Rape Myths and False Rape Accusations
It’s amazing the people who talk about rape without any qualifications to do so, yet feel no qualms about the damage that they may inflict by perpetrating rape myths. These are from the United States but it still applies here in Canada.
For example in Canada intoxication is not defence in Canadian Law. If you’re having drunk sex, you’re taking a risk that the other person isn’t consenting.no defence of intoxication to sexual assault. It is legislatively barred after Daviault decision.
These points on rape myths aren’t Canadian, but they still apply. The exception is the particulars on both parties being drunk the law is similar but I have stated the specific Supreme Court case above. The false rape statistic is the FBI statistic and debated on both sides of the issue as to the usefulness.
Myth: Women often make false reports of rape.
Fact: According to FBI crime statistics, during the 1990s around 8 percent. The “unfounded” rate, or percentage of complaints determined through investigation to be false, is higher for forcible rape than for any other Index crime. Eight percent of forcible rape complaints in 1996 were “unfounded,” while the average for all Index crimes was 2 percent.
Myth: Rapists are strangers. If people avoid strangers, then they will not be raped.
Fact: In 60% of the rapes reported to the Orange County Rape Crisis Center in 1991, the rapist was known to the victim. 7% of the assailants were family members of the victim. These statistics reflect only reported rapes. Assaults by assailants the victim knows are often not reported so the statistics do not reflect the actual numbers of acquaintance rapes.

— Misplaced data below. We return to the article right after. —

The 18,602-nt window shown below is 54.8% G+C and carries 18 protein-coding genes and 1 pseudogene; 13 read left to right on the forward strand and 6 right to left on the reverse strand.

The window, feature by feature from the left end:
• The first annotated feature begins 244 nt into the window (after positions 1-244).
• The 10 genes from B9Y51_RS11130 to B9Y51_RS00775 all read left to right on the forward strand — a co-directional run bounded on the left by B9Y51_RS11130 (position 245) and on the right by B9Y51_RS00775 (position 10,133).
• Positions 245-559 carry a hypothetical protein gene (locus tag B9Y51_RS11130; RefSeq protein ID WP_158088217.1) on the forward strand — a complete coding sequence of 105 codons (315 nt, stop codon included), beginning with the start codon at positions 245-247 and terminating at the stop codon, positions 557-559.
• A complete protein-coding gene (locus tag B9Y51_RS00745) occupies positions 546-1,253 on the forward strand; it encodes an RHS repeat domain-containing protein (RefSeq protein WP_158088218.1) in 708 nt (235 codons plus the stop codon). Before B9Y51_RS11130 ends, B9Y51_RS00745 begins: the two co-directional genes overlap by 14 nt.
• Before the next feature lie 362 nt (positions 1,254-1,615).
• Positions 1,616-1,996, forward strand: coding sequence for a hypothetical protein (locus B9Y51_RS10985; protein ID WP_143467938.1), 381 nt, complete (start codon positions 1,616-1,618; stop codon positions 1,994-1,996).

And what is acquaintance rape? Well from my RAINN training on sexual assault:
Three Stages of Acquaintance Rape:
Intrusion- Attempt by the offender to violate the victim’s personal space and level of comfort. May draw close by revealing personal information or through “accidental” touches and stares.
Desensitization- Occurs when the victim feels comfortable with the offender and has come to regard intrusive actions as no longer or, at least, less threatening. The victim of the desensitization may feel uneasy but convinces him/herself that the feeling is unfounded.
Isolation- The offender uses victim’s trust to isolate him/her from others.
Social norms put pressure on many of us to be polite and passive. Relying on these norms, many victims of such assaults may suppress feelings of fear and discomfort in an attempt not to offend. Acquaintance assault prevention demands that we set aside such social norms and listen to our instinctual sense of fear and discomfort.
Myth: If the assailant, victim, or both are drunk, the assailant cannot be charged with rape.
Fact: Forcing sex on someone who is too drunk to give consent is second degree rape in North Carolina. [It carries a prison sentence of up to 17 years.] Rape is a crime. People who commit crimes while under the influence of alcohol or drugs are not considered free from guilt.
R. v. Daviault  3 S.C.R. 63, is a Supreme Court of Canada decision on the availability of the defence of intoxication for “general intent” criminal offences. The Leary rule which eliminated the defence was found unconstitutional in violation of both section 7 and 11(d) of theCanadian Charter of Rights and Freedoms. Instead, intoxication can only be used as a defence where it is so extreme that it is akin to automatism or insanity.
And as always what about false rape allegations? I like what Ally Fogg has to say.